This isn't a simple binary problem; there are levels to consider along the lines of this (overly simplistic) distinction:
- Words that are merely meant to be insulting, disparaging, bullying, degrading, etc.
- Words that are politically problematic: that carry the weight of social oppression, historical group violence, or deep-seated cultural hatred.
If we use terms of the first sort — like 'fatty', 'nerd', 'd_kwad', 'f_khead', 'sh_t-for-brains', etc, — we hurt people's feelings — sometimes extremely badly — but at the end of the day it is personal and individual, without any real social or political teeth to it. People get called names and they (usually, not always) survive and grow. It's a nasty moment in human life, sometimes even a fatal one, but it's a moment that can pass.
However, when we use terms of the second sort — as people in the US sometimes do for blacks, Jews, Muslims, women, gays, and others — we're not just hurting feelings. We are echoing the language that mobs of white men used during lynchings and slave auctions; that Nazis used while rounding up people for concentration camps; that men use during sexual assaults; that Right-wing pundits use to stir up anti-Islamic hatred. It is not the language of a person degrading another person; it is the language of a society degrading a group, and that group degradation continues as long as the language is kept alive.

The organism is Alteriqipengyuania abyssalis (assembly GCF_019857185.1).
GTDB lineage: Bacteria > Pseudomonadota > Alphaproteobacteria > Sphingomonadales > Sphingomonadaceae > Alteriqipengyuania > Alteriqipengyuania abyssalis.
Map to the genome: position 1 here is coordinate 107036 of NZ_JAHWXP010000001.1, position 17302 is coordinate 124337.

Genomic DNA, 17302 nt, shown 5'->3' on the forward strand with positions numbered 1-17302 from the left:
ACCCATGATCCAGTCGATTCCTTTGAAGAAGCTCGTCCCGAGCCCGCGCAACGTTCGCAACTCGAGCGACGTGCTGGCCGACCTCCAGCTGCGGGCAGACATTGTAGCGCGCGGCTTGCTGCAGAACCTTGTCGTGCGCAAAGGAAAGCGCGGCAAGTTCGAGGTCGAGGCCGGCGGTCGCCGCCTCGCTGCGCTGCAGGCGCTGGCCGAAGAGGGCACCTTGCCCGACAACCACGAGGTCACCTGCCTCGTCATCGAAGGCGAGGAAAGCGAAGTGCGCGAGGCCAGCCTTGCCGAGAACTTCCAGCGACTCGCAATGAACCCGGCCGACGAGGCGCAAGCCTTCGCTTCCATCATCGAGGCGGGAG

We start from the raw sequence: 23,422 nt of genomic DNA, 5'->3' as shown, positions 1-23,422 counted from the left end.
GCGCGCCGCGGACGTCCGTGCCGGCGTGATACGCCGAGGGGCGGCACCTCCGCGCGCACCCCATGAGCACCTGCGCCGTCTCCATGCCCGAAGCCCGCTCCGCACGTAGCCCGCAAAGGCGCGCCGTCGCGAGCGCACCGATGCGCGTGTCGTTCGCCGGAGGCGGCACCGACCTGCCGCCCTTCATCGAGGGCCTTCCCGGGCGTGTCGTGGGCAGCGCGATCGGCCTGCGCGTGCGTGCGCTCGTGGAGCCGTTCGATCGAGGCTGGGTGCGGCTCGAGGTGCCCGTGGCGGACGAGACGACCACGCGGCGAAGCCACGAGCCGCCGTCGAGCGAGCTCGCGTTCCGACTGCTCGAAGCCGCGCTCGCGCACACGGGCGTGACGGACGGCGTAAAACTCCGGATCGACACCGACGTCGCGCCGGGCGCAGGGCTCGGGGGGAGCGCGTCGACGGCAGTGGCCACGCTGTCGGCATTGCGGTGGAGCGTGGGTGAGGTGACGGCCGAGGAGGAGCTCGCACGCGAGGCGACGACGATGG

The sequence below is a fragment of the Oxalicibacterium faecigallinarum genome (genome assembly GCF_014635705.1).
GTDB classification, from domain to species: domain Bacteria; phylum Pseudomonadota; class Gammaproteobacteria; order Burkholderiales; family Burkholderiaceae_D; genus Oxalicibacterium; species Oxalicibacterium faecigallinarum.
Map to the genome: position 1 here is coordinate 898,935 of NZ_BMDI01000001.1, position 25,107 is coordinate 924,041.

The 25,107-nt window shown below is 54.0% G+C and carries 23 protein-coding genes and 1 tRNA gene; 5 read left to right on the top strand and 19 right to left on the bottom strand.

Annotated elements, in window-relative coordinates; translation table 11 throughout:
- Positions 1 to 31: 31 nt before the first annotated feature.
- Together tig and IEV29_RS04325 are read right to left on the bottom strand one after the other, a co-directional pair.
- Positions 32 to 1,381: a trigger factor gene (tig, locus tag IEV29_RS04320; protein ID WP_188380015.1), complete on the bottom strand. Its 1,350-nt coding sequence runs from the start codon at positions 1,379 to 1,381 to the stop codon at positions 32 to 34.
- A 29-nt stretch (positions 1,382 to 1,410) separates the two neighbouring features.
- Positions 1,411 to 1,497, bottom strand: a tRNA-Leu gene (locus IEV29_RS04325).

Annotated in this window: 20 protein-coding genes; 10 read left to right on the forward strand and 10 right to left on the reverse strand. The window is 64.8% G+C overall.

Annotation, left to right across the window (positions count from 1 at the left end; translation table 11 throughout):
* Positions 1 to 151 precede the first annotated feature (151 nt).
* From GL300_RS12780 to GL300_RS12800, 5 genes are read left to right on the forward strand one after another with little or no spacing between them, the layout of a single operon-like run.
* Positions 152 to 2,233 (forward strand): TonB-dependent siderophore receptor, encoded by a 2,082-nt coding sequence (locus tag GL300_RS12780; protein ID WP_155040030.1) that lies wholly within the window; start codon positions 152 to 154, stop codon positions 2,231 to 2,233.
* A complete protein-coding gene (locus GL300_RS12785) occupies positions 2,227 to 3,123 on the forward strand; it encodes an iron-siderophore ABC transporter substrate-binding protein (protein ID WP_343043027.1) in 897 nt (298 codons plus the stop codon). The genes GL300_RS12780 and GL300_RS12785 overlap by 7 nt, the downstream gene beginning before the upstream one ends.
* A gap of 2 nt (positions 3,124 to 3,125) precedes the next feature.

Respectable news outlets and other forms of mass media do not spell out or use the n-word (or similar terms), not because they're worried they might offend some particular person, but because the use of the word carries the weight of social oppression. If news outlets regularly used that word, we would be right back in the mindset of the segregationist South, where whites are 'whites' and blacks are 'n_s', and any possibility of equality or fair treatment fades away like the morning dew. Instead, respectable news outlets prefer to talk about 'people', without unnecessary reference to stigmatizing language.